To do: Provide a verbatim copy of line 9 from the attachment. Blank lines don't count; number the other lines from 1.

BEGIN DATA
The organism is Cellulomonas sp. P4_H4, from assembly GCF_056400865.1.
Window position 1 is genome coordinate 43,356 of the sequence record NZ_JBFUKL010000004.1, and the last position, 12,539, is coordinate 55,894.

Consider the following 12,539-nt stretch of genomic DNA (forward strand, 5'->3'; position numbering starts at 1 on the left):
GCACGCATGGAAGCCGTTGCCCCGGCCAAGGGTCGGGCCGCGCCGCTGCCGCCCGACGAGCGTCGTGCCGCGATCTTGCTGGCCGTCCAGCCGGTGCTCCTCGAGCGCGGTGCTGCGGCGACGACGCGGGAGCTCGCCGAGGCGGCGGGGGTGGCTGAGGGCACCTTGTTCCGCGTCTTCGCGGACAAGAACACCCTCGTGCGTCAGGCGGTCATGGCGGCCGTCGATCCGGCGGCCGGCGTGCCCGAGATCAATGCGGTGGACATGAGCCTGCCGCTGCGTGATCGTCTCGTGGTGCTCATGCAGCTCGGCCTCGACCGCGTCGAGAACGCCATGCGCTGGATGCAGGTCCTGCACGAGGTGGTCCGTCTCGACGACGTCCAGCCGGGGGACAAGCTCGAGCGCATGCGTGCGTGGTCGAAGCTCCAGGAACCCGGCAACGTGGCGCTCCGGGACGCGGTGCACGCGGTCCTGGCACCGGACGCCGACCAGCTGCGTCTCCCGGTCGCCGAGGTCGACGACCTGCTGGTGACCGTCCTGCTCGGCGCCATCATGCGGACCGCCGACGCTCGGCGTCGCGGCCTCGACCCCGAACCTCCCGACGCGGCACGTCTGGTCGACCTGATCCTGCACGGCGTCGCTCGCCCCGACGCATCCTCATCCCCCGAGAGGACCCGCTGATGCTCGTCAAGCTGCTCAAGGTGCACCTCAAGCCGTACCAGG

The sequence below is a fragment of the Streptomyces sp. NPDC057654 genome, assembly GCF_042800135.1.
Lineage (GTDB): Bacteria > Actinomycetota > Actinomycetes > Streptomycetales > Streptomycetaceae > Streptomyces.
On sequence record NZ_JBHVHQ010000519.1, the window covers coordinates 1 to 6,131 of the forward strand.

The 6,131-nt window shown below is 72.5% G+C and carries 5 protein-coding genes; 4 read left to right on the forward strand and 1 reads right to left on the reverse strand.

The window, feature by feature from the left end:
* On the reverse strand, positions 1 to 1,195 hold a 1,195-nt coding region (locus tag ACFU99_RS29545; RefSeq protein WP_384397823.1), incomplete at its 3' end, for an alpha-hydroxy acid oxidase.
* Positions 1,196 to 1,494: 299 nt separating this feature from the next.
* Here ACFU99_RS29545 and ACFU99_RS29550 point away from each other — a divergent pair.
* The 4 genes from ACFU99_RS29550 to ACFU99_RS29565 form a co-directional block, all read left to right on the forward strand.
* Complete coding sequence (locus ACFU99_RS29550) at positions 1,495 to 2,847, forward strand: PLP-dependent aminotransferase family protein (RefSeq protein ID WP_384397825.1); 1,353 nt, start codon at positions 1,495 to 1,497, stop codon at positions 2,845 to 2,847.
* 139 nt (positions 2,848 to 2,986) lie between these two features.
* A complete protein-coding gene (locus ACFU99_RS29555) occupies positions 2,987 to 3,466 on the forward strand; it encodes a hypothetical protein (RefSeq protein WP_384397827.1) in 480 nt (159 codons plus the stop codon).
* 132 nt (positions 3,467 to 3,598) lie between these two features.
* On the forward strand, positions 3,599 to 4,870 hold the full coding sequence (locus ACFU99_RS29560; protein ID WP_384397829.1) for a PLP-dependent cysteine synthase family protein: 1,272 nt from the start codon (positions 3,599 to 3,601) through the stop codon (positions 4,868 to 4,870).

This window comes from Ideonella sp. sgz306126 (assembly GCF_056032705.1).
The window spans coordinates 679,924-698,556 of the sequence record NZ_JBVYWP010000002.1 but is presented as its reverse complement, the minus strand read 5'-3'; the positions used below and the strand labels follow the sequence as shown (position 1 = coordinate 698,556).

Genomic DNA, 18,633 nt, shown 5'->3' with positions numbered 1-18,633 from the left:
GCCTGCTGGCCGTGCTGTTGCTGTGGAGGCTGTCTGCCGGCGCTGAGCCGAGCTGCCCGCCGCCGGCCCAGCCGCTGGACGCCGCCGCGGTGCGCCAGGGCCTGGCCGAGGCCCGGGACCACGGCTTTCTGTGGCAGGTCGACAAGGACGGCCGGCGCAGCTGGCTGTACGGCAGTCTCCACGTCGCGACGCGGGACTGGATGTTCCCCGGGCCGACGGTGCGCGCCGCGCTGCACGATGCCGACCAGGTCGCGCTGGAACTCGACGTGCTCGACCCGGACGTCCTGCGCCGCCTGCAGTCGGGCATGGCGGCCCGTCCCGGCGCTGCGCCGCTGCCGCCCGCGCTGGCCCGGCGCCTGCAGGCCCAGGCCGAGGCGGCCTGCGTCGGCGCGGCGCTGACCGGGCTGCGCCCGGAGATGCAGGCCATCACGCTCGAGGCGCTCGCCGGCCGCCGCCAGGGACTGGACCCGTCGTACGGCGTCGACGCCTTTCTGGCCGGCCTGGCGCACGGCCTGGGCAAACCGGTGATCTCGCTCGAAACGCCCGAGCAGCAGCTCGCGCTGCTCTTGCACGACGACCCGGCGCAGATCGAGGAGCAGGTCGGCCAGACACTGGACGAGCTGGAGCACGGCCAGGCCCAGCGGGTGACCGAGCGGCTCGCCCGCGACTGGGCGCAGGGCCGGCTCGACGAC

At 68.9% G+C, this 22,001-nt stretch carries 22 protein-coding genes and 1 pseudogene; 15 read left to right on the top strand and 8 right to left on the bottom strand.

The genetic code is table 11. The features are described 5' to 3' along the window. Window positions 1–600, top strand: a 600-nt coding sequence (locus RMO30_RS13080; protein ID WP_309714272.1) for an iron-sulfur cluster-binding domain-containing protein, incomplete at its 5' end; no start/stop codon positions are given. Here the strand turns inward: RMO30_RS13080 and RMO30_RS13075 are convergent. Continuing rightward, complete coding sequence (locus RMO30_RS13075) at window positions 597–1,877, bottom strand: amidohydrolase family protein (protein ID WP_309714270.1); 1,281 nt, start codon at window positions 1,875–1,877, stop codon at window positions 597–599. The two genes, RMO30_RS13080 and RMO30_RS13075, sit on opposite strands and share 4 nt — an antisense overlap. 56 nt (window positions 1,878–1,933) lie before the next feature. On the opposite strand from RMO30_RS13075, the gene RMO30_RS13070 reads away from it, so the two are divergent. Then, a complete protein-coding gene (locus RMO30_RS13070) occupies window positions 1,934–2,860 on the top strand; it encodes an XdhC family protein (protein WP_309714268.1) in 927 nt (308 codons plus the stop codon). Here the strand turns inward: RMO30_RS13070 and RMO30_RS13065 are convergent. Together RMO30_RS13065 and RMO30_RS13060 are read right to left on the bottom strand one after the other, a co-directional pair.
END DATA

The window, feature by feature from the left end: